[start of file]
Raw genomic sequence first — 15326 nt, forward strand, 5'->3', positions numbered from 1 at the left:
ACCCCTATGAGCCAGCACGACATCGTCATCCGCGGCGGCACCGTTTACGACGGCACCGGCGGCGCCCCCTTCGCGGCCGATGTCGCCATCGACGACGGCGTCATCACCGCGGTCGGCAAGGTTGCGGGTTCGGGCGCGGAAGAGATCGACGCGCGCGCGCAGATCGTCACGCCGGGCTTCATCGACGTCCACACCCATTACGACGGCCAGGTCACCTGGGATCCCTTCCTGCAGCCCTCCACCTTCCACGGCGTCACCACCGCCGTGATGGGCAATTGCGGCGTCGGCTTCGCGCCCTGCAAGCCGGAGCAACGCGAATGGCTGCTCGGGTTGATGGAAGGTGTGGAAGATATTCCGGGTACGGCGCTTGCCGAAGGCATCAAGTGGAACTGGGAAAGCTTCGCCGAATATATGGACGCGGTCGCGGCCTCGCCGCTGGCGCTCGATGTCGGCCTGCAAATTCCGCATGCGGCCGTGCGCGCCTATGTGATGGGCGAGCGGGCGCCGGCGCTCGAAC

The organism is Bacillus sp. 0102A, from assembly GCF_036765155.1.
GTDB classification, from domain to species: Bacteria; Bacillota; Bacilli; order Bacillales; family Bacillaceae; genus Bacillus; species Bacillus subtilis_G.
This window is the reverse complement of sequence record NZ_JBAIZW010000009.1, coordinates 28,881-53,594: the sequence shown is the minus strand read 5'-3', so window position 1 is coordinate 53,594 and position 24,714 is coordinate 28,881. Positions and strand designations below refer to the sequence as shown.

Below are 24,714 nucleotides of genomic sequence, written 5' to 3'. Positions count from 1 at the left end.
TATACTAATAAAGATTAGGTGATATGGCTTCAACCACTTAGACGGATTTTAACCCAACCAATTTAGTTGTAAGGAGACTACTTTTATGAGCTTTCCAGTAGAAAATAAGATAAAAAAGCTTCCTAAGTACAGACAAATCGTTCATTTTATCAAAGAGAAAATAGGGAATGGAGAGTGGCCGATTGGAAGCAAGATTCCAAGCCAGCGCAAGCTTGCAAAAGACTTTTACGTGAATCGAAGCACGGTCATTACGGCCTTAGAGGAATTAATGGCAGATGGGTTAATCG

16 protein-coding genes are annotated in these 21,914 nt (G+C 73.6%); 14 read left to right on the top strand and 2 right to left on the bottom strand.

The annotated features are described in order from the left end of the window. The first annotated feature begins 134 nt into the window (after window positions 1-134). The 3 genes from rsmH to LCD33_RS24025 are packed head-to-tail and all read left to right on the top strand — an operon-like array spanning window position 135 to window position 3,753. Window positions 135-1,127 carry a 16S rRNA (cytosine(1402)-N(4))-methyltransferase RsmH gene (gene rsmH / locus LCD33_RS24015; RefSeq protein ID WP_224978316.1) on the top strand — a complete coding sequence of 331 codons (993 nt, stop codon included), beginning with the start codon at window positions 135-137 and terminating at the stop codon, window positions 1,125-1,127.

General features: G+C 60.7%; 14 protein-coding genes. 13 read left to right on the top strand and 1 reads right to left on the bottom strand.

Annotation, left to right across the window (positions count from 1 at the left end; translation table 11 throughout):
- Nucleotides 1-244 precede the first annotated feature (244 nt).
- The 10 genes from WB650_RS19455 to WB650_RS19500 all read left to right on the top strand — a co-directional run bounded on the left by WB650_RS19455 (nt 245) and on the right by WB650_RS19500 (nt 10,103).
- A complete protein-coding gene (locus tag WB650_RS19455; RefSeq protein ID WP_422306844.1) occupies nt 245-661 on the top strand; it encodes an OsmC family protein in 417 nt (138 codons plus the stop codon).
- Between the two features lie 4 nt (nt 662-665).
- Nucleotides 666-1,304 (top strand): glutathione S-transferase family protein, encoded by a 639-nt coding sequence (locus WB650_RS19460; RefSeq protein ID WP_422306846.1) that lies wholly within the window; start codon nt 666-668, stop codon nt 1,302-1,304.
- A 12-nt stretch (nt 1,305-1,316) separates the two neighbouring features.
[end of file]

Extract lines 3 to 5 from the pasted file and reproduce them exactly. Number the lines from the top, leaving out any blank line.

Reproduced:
The organism is Bacillus sp. 0102A, from assembly GCF_036765155.1.
GTDB classification, from domain to species: Bacteria; Bacillota; Bacilli; order Bacillales; family Bacillaceae; genus Bacillus; species Bacillus subtilis_G.
This window is the reverse complement of sequence record NZ_JBAIZW010000009.1, coordinates 28,881-53,594: the sequence shown is the minus strand read 5'-3', so window position 1 is coordinate 53,594 and position 24,714 is coordinate 28,881. Positions and strand designations below refer to the sequence as shown.